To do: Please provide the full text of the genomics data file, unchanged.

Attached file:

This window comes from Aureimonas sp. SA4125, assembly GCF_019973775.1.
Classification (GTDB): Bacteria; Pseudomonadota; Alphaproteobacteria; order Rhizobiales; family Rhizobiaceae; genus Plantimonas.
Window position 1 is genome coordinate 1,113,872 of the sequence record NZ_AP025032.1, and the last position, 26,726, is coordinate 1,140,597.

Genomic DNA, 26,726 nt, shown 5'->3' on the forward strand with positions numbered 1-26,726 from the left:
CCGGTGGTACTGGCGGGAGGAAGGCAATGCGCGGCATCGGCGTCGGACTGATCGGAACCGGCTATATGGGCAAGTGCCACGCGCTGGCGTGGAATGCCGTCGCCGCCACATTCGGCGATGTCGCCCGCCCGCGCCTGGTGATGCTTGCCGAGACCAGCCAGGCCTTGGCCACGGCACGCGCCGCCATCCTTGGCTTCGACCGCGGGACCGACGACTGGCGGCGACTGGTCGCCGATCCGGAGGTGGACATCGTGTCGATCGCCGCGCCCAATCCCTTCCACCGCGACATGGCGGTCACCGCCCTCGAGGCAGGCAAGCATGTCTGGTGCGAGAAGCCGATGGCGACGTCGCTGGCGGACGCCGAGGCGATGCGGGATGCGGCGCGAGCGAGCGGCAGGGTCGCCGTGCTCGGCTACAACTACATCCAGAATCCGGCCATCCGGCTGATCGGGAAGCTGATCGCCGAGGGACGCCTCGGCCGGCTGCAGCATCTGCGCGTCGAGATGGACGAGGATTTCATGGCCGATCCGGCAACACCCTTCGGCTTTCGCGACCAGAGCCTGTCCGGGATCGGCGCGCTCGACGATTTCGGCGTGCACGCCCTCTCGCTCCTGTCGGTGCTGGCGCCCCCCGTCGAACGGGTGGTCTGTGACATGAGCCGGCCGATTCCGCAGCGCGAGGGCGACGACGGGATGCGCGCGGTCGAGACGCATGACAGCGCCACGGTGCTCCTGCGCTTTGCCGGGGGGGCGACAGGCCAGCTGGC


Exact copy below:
This window comes from Aureimonas sp. SA4125, assembly GCF_019973775.1.
Classification (GTDB): Bacteria; Pseudomonadota; Alphaproteobacteria; order Rhizobiales; family Rhizobiaceae; genus Plantimonas.
Window position 1 is genome coordinate 1,113,872 of the sequence record NZ_AP025032.1, and the last position, 26,726, is coordinate 1,140,597.

Genomic DNA, 26,726 nt, shown 5'->3' on the forward strand with positions numbered 1-26,726 from the left:
CCGGTGGTACTGGCGGGAGGAAGGCAATGCGCGGCATCGGCGTCGGACTGATCGGAACCGGCTATATGGGCAAGTGCCACGCGCTGGCGTGGAATGCCGTCGCCGCCACATTCGGCGATGTCGCCCGCCCGCGCCTGGTGATGCTTGCCGAGACCAGCCAGGCCTTGGCCACGGCACGCGCCGCCATCCTTGGCTTCGACCGCGGGACCGACGACTGGCGGCGACTGGTCGCCGATCCGGAGGTGGACATCGTGTCGATCGCCGCGCCCAATCCCTTCCACCGCGACATGGCGGTCACCGCCCTCGAGGCAGGCAAGCATGTCTGGTGCGAGAAGCCGATGGCGACGTCGCTGGCGGACGCCGAGGCGATGCGGGATGCGGCGCGAGCGAGCGGCAGGGTCGCCGTGCTCGGCTACAACTACATCCAGAATCCGGCCATCCGGCTGATCGGGAAGCTGATCGCCGAGGGACGCCTCGGCCGGCTGCAGCATCTGCGCGTCGAGATGGACGAGGATTTCATGGCCGATCCGGCAACACCCTTCGGCTTTCGCGACCAGAGCCTGTCCGGGATCGGCGCGCTCGACGATTTCGGCGTGCACGCCCTCTCGCTCCTGTCGGTGCTGGCGCCCCCCGTCGAACGGGTGGTCTGTGACATGAGCCGGCCGATTCCGCAGCGCGAGGGCGACGACGGGATGCGCGCGGTCGAGACGCATGACAGCGCCACGGTGCTCCTGCGCTTTGCCGGGGGGGCGACAGGCCAGCTGGC